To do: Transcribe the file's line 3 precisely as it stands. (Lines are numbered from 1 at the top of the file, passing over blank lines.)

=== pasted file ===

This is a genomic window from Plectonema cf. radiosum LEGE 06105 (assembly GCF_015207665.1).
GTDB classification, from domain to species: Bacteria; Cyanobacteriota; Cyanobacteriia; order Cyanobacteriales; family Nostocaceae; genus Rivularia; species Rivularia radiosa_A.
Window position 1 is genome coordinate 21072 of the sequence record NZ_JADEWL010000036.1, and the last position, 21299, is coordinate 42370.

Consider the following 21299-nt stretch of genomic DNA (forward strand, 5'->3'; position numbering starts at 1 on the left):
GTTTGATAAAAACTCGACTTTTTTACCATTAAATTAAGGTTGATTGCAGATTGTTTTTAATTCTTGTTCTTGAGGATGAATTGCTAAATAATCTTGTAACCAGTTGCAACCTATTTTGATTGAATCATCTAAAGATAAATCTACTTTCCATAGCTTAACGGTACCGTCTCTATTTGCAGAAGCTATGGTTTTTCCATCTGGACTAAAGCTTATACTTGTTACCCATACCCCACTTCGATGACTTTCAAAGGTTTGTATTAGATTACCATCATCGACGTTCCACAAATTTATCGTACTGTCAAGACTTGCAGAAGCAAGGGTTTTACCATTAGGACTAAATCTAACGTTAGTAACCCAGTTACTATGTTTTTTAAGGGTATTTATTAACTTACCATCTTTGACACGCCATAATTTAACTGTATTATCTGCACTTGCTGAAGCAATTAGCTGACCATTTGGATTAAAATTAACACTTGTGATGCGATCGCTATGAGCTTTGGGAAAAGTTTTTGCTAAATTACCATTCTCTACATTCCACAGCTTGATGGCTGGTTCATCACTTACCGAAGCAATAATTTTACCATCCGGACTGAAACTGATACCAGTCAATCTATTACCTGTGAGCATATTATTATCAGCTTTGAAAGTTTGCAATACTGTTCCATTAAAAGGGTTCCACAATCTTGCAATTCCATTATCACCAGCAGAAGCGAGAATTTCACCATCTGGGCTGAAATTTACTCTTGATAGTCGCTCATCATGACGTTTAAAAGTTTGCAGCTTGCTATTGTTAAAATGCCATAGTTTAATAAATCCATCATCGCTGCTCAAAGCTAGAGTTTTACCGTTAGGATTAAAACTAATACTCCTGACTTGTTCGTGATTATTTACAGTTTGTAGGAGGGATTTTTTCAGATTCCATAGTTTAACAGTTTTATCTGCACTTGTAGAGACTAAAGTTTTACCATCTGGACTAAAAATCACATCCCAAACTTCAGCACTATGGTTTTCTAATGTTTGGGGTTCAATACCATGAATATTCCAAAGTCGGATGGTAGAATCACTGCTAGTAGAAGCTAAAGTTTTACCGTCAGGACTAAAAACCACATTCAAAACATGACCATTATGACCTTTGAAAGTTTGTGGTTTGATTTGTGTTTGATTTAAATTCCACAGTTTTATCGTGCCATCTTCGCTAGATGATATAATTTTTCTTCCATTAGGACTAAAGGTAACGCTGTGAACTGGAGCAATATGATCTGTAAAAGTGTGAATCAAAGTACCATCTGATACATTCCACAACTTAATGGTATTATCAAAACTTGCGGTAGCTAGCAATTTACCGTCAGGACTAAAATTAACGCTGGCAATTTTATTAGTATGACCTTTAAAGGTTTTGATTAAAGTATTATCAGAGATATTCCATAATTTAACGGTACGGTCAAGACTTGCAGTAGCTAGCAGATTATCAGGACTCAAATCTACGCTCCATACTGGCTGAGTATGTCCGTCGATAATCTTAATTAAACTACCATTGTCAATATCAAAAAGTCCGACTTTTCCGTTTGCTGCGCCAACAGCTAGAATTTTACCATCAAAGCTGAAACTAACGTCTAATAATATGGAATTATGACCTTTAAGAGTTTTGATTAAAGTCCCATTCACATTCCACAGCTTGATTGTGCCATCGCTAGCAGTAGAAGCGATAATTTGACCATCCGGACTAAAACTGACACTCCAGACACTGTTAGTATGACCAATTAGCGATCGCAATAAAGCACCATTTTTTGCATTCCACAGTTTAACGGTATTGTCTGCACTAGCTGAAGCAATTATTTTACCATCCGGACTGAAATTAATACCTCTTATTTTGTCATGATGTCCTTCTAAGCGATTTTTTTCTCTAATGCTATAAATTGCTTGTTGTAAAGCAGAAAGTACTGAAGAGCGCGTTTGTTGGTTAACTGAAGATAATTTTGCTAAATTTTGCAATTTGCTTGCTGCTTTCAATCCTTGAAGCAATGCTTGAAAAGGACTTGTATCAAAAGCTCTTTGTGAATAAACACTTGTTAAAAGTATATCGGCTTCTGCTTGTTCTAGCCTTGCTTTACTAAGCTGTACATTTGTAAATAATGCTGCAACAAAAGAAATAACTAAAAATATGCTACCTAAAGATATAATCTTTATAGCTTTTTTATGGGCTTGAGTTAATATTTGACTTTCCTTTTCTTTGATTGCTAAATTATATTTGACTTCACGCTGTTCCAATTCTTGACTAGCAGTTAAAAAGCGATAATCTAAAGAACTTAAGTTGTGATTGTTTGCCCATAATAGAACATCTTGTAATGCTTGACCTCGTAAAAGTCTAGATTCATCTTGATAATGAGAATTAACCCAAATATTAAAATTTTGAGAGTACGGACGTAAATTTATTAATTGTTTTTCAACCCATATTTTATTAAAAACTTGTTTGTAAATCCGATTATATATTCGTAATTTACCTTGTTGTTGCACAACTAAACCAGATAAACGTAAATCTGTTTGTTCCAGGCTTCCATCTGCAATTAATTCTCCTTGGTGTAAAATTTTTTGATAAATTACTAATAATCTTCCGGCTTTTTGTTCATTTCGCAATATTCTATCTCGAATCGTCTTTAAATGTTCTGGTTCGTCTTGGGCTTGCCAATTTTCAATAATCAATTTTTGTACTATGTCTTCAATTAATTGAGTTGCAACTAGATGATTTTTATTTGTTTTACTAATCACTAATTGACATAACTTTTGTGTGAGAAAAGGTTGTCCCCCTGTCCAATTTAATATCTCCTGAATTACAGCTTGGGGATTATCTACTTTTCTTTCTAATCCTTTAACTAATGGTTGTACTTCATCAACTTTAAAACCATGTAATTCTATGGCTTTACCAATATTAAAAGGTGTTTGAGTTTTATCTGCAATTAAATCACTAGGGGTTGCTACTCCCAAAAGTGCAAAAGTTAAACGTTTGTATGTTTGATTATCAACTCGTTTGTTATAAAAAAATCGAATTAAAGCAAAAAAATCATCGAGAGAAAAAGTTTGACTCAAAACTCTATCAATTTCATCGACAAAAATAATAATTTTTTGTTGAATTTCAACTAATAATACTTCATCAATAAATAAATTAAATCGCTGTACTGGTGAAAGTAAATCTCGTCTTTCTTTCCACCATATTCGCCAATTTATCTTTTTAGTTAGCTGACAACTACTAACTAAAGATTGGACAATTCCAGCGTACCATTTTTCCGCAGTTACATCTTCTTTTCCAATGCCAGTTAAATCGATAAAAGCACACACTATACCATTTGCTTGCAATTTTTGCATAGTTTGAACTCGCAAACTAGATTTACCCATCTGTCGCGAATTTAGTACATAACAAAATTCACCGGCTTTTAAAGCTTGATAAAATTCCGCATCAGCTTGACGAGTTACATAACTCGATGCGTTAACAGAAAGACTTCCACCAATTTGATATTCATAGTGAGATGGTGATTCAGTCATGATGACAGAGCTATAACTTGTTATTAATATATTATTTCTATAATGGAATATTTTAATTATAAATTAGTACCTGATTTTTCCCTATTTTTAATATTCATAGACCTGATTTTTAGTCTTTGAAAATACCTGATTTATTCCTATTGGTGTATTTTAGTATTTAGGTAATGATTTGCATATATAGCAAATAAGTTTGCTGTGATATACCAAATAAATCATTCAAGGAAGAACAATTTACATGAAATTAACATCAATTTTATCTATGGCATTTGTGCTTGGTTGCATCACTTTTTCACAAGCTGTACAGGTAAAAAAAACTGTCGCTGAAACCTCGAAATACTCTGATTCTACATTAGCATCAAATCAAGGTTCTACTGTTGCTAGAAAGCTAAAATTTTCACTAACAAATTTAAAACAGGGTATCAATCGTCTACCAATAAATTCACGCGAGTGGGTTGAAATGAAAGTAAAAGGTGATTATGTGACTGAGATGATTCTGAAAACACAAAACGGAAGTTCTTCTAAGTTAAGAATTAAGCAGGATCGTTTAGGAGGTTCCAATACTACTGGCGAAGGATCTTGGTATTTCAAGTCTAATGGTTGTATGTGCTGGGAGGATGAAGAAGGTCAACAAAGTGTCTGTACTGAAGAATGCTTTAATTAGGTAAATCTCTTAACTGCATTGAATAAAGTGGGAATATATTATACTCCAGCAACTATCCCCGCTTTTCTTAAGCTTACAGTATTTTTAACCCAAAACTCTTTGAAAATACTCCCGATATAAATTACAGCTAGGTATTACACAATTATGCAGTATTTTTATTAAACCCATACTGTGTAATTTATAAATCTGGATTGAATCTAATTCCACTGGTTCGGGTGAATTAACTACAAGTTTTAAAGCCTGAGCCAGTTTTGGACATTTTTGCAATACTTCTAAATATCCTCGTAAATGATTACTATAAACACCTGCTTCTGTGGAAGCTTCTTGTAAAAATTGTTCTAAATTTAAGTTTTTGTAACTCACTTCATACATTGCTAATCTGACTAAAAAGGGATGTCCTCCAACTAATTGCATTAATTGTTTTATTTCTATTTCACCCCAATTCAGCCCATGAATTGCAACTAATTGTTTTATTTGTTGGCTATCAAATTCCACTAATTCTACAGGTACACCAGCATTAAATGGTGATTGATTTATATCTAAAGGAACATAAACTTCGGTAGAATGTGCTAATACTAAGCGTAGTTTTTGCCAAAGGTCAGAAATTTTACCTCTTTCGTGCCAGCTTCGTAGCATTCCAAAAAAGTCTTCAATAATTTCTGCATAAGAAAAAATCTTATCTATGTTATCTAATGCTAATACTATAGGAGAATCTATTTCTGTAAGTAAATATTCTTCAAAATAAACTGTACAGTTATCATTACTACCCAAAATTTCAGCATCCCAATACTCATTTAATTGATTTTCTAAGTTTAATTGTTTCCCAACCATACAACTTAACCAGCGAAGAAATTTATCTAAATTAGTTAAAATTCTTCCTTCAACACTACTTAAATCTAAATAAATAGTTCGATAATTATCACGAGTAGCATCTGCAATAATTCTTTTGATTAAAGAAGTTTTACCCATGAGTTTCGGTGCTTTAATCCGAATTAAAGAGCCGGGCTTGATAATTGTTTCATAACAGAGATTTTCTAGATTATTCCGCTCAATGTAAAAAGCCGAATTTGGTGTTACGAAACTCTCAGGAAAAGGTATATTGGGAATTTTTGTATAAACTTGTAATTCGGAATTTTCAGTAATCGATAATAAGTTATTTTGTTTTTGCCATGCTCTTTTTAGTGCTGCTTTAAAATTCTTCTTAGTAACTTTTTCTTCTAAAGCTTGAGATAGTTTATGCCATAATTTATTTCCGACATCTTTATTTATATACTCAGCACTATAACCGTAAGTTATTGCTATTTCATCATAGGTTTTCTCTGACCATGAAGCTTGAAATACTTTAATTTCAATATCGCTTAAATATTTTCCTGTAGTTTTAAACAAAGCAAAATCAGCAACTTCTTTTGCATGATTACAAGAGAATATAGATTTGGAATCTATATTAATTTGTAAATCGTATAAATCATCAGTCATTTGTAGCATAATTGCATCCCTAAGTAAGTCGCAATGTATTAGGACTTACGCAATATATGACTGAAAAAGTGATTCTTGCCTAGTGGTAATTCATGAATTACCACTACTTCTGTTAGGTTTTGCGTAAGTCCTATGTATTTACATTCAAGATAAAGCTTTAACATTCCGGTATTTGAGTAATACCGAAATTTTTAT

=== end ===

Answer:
Window position 1 is genome coordinate 21072 of the sequence record NZ_JADEWL010000036.1, and the last position, 21299, is coordinate 42370.